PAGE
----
Wildfires race through Malibu
Vail, CO Colorado
MALIBU, Calif. ” A wildfire driven by the dry, seasonal Santa Ana wind destroyed dozens of expensive homes as it raced through the canyons and hills above Malibu on Saturday, forcing hundreds of residents to flee.
No injuries were reported.
The blaze, feeding on brush and trees, began shortly before 3:30 a.m. PST near Malibu Lake on state park land and had charred roughly 2,200 acres by late morning, said Los Angeles County fire Capt. Mike Brown.
Fire officials estimated about 35 homes were destroyed but the exact number wasn’t known. TV images showed flames consuming large homes in the area of expensive real estate. One home believed to be lost was valued at more than $2 million.
The cause of the fire had not been determined. About 500 firefighters were at work on the blaze, aided by 10 water-dropping helicopters, but had not contained any part of it by midmorning. “We’re at the mercy of the winds right now,” Brown said.
An enormous wall of smoke rose up over the hills and canyons. The blaze was blowing downhill toward the Pacific Ocean. It jumped the Pacific Coast Highway, the main thoroughfare along the coast, spreading small spot fires.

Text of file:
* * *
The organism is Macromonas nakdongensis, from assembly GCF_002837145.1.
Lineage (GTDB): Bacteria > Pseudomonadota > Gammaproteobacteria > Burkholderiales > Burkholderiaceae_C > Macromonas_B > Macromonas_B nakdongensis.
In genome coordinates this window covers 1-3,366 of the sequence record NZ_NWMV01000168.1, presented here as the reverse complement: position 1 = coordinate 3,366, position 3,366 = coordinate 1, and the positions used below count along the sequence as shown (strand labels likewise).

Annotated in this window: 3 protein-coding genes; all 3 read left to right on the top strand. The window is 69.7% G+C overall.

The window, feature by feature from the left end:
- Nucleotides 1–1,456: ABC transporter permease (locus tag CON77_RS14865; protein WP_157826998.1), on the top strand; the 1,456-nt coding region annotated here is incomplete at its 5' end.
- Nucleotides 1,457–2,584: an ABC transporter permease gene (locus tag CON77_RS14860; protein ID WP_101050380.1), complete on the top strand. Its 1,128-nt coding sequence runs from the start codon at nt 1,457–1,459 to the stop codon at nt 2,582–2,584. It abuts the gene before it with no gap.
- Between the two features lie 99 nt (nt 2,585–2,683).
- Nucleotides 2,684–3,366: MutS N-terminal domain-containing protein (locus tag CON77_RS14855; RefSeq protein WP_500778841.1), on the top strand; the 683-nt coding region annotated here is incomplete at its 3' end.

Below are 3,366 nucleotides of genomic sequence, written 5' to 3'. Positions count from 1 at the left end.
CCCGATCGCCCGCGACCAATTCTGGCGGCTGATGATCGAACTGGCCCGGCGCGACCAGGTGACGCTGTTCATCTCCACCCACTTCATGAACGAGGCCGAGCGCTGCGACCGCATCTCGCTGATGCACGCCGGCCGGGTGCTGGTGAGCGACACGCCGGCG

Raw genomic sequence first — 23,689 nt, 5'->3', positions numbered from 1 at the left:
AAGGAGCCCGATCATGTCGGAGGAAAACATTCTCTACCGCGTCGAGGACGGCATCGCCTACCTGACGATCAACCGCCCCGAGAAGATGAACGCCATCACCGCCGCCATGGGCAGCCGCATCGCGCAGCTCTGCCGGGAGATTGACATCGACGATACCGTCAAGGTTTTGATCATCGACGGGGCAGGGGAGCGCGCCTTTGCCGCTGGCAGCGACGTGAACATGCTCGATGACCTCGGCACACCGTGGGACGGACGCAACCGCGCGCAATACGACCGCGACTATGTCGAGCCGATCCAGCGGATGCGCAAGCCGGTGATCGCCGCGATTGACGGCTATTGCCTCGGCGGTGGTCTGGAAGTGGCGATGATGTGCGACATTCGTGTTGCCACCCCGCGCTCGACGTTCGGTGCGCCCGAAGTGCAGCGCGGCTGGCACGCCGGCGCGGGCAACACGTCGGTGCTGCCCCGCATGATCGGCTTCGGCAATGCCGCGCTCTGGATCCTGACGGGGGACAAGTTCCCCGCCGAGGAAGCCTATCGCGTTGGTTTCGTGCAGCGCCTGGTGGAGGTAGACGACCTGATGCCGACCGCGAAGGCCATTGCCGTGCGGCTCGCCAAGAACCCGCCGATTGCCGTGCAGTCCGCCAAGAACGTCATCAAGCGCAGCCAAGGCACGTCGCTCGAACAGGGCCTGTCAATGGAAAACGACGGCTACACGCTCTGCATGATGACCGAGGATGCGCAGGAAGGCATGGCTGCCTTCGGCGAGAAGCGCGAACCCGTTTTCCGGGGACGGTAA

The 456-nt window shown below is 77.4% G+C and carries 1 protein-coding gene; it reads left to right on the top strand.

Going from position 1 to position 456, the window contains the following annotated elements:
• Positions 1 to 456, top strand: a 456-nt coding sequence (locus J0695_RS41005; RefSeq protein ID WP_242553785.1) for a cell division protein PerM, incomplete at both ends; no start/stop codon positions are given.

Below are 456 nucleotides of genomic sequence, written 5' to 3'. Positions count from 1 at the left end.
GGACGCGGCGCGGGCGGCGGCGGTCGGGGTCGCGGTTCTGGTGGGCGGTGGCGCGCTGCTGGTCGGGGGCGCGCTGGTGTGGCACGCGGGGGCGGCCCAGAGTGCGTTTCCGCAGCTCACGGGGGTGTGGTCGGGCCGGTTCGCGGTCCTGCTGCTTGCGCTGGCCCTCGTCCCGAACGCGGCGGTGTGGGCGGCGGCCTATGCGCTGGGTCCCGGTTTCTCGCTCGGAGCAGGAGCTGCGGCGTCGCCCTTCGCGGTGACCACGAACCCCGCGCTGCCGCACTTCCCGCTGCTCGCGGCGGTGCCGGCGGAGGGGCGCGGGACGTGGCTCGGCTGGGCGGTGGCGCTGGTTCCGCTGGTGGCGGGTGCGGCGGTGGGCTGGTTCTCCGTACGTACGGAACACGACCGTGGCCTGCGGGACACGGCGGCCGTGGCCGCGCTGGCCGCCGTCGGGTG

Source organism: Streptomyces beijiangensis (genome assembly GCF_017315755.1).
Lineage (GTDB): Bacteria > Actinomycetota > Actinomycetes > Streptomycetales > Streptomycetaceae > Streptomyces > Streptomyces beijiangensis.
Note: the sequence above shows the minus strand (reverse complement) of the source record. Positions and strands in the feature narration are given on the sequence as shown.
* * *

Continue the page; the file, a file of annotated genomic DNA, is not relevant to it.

Roughly 500 homes in three separate communities were evacuated and residents were told to gather at a local high school.
Meredith Lobel-Angel, 51, and her husband Frank Angel, 54, said they had 15 minutes to leave their split-level home and managed to take little other than some clothes and their laptops.
“I ran out on the deck and I just saw a little fire and smoke up the canyon on the ridge (about a mile away),” Frank Angel said. “By the time we evacuated it was already over the ridge. It spread faster than I’ve ever seen it.”
Carol Stoddard, 48, was told by firefighters that her home was probably gone. The 3,500 square-foot, seven-level home was worth $2 million. Stoddard, a freelance videographer and photographer, captured some of the fire’s destruction as trees beside her home and her collection of 12 uninsured cars burned.
“I stayed there until I couldn’t breathe and the embers were flying everywhere,” she said. “It was dark and I was standing around my house. I couldn’t see. I couldn’t grab enough stuff that was of importance like my passport.”
Officials at Pepperdine University told their students to move to a campus shelter as a precaution. However, the university was largely empty because of the holiday weekend.
“Prior to the Thanksgiving holiday I was told the weather conditions was Santa Ana winds and we all know what that means,” said university spokesman Jerry Derloshon.
Hundreds of firefighters had been placed on watch for the weekend as the Santa Ana wind returned to Southern California. Gusts up to 60 mph were reported in some mountain passes during the night.
Saturday’s blaze was less than a mile from the area of last month’s 4,565-acre Canyon Fire, which destroyed six homes, two businesses and a church. That fire, blamed on downed power lines, also began during the early morning and forced dozens of people to flee.
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